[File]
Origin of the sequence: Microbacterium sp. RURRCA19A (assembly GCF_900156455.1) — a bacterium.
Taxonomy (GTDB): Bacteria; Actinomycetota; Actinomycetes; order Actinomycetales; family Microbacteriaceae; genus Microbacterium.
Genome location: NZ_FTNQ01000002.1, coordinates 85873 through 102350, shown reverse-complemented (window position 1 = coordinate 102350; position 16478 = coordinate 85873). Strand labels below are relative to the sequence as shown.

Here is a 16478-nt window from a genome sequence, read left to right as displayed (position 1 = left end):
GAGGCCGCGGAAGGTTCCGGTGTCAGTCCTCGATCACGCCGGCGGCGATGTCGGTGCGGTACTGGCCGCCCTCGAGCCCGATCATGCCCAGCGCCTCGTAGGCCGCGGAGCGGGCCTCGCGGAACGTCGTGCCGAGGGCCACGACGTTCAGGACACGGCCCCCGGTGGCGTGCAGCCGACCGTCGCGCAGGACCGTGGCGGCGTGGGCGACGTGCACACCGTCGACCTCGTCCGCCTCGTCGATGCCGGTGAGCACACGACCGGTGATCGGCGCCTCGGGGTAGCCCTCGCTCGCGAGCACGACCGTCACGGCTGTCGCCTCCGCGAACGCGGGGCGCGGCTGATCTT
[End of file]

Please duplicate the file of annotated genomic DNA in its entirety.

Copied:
Origin of the sequence: Microbacterium sp. RURRCA19A (assembly GCF_900156455.1) — a bacterium.
Taxonomy (GTDB): Bacteria; Actinomycetota; Actinomycetes; order Actinomycetales; family Microbacteriaceae; genus Microbacterium.
Genome location: NZ_FTNQ01000002.1, coordinates 85873 through 102350, shown reverse-complemented (window position 1 = coordinate 102350; position 16478 = coordinate 85873). Strand labels below are relative to the sequence as shown.

Here is a 16478-nt window from a genome sequence, read left to right as displayed (position 1 = left end):
GAGGCCGCGGAAGGTTCCGGTGTCAGTCCTCGATCACGCCGGCGGCGATGTCGGTGCGGTACTGGCCGCCCTCGAGCCCGATCATGCCCAGCGCCTCGTAGGCCGCGGAGCGGGCCTCGCGGAACGTCGTGCCGAGGGCCACGACGTTCAGGACACGGCCCCCGGTGGCGTGCAGCCGACCGTCGCGCAGGACCGTGGCGGCGTGGGCGACGTGCACACCGTCGACCTCGTCCGCCTCGTCGATGCCGGTGAGCACACGACCGGTGATCGGCGCCTCGGGGTAGCCCTCGCTCGCGAGCACGACCGTCACGGCTGTCGCCTCCGCGAACGCGGGGCGCGGCTGATCTT